Outline of the U.S. Government—Outline Series
What makes the U.S. government uniquely American? Learn about the separation of powers, the institutions and the practices that constitute U.S. democracy. The American Constitution defines the government structure. But the ways in which institutions and officials meet the requirements of the Constitution are open to interpretation. A long-standing issue in U.S. democracy involves the interplay between the powers accorded to states and the powers and prerogatives of the national government.
The federal entity created by the U.S. Constitution is the dominant feature of the American governmental system. In reality thousands of smaller units compose a mosaic of building blocks that together make up the whole. Prior to the Constitution, there were the governments of the separate colonies (later states) and, prior to those, the governments of counties and smaller units. Today, there are 50 state governments plus the government of the District of Columbia, and other still smaller government entities that govern counties, cities, towns, and villages.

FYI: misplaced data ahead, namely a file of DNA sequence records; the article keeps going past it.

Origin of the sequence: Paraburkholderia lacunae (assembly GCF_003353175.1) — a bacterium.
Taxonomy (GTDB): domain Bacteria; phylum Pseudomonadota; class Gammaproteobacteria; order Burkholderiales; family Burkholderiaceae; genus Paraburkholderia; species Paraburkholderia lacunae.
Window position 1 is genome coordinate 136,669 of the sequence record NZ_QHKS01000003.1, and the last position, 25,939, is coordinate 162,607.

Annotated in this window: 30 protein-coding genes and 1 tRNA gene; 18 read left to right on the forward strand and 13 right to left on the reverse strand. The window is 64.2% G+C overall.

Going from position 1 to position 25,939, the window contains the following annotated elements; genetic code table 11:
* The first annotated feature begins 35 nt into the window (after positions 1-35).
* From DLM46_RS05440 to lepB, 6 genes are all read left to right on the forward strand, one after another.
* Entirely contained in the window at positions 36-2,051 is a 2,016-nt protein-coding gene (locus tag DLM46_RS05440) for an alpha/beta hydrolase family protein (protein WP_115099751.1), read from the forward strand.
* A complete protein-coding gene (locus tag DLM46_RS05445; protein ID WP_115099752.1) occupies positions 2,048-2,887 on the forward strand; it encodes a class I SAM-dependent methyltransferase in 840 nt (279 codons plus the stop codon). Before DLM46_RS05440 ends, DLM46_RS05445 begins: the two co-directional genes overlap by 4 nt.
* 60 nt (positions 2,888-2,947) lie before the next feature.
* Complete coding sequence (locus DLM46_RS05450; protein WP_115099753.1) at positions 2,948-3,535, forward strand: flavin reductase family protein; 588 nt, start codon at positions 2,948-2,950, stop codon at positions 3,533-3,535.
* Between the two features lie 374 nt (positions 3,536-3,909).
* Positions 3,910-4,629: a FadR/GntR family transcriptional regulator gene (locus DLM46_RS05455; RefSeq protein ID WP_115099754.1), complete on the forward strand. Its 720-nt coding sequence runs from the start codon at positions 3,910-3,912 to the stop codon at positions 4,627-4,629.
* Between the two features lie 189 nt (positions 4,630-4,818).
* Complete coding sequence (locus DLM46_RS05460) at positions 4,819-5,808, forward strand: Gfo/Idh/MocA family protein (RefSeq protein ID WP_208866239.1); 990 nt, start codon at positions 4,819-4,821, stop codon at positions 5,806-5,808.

The drafters of the U.S. Constitution left the multilayered governmental system untouched. While they made the national structure supreme, they wisely recognized the need for a series of governments more directly in contact with the people and more keenly attuned to their needs. Therefore, certain functions—such as defense, currency regulation, and foreign relations—are best managed by a strong centralized government. But other functions—such as sanitation, education, and local transportation—are better served by the many local jurisdictions.
Book, 132 pgs.